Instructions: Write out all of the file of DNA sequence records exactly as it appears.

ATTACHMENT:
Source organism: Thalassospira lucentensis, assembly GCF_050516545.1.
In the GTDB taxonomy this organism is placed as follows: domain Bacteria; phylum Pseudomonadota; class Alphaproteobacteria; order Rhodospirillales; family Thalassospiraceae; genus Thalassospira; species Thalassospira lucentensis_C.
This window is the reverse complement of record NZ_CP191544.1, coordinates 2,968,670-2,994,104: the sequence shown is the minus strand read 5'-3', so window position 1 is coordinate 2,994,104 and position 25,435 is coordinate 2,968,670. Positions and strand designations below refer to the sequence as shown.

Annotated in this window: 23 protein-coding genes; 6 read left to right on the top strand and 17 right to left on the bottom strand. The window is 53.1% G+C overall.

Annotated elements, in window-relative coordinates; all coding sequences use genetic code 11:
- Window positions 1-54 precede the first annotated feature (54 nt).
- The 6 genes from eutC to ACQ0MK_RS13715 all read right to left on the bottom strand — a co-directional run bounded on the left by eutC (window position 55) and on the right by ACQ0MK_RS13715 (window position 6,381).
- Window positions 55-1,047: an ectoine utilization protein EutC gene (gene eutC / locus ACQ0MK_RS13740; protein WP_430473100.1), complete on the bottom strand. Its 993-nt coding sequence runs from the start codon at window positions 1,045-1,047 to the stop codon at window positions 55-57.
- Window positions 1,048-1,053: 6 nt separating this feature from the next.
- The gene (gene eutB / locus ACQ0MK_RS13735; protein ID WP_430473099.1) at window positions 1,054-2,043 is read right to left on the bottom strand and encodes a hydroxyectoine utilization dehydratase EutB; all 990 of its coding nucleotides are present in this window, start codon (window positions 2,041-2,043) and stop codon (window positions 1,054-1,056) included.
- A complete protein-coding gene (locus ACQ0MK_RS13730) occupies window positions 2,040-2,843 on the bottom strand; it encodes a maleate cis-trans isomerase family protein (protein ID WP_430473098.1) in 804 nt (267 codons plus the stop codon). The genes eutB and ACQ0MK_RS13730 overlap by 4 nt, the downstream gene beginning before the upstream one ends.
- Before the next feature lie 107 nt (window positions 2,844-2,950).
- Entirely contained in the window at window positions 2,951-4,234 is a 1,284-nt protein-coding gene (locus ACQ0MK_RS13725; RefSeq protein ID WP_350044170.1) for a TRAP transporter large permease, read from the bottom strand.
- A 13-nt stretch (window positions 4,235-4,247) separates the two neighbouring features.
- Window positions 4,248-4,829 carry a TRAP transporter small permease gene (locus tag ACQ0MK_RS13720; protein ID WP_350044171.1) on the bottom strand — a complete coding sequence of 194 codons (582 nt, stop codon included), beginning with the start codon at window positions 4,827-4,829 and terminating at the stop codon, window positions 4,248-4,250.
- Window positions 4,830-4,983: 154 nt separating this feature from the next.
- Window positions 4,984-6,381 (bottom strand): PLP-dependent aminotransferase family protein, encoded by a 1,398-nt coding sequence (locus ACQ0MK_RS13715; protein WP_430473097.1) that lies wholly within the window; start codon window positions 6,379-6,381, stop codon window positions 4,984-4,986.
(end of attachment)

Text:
Source organism: Thalassospira lucentensis, assembly GCF_050516545.1.
In the GTDB taxonomy this organism is placed as follows: domain Bacteria; phylum Pseudomonadota; class Alphaproteobacteria; order Rhodospirillales; family Thalassospiraceae; genus Thalassospira; species Thalassospira lucentensis_C.
This window is the reverse complement of record NZ_CP191544.1, coordinates 2,968,670-2,994,104: the sequence shown is the minus strand read 5'-3', so window position 1 is coordinate 2,994,104 and position 25,435 is coordinate 2,968,670. Positions and strand designations below refer to the sequence as shown.

Annotated in this window: 23 protein-coding genes; 6 read left to right on the top strand and 17 right to left on the bottom strand. The window is 53.1% G+C overall.

Annotated elements, in window-relative coordinates; all coding sequences use genetic code 11:
- Window positions 1-54 precede the first annotated feature (54 nt).
- The 6 genes from eutC to ACQ0MK_RS13715 all read right to left on the bottom strand — a co-directional run bounded on the left by eutC (window position 55) and on the right by ACQ0MK_RS13715 (window position 6,381).
- Window positions 55-1,047: an ectoine utilization protein EutC gene (gene eutC / locus ACQ0MK_RS13740; protein WP_430473100.1), complete on the bottom strand. Its 993-nt coding sequence runs from the start codon at window positions 1,045-1,047 to the stop codon at window positions 55-57.
- Window positions 1,048-1,053: 6 nt separating this feature from the next.
- The gene (gene eutB / locus ACQ0MK_RS13735; protein ID WP_430473099.1) at window positions 1,054-2,043 is read right to left on the bottom strand and encodes a hydroxyectoine utilization dehydratase EutB; all 990 of its coding nucleotides are present in this window, start codon (window positions 2,041-2,043) and stop codon (window positions 1,054-1,056) included.
- A complete protein-coding gene (locus ACQ0MK_RS13730) occupies window positions 2,040-2,843 on the bottom strand; it encodes a maleate cis-trans isomerase family protein (protein ID WP_430473098.1) in 804 nt (267 codons plus the stop codon). The genes eutB and ACQ0MK_RS13730 overlap by 4 nt, the downstream gene beginning before the upstream one ends.
- Before the next feature lie 107 nt (window positions 2,844-2,950).
- Entirely contained in the window at window positions 2,951-4,234 is a 1,284-nt protein-coding gene (locus ACQ0MK_RS13725; RefSeq protein ID WP_350044170.1) for a TRAP transporter large permease, read from the bottom strand.
- A 13-nt stretch (window positions 4,235-4,247) separates the two neighbouring features.
- Window positions 4,248-4,829 carry a TRAP transporter small permease gene (locus tag ACQ0MK_RS13720; protein ID WP_350044171.1) on the bottom strand — a complete coding sequence of 194 codons (582 nt, stop codon included), beginning with the start codon at window positions 4,827-4,829 and terminating at the stop codon, window positions 4,248-4,250.
- Window positions 4,830-4,983: 154 nt separating this feature from the next.
- Window positions 4,984-6,381 (bottom strand): PLP-dependent aminotransferase family protein, encoded by a 1,398-nt coding sequence (locus ACQ0MK_RS13715; protein WP_430473097.1) that lies wholly within the window; start codon window positions 6,379-6,381, stop codon window positions 4,984-4,986.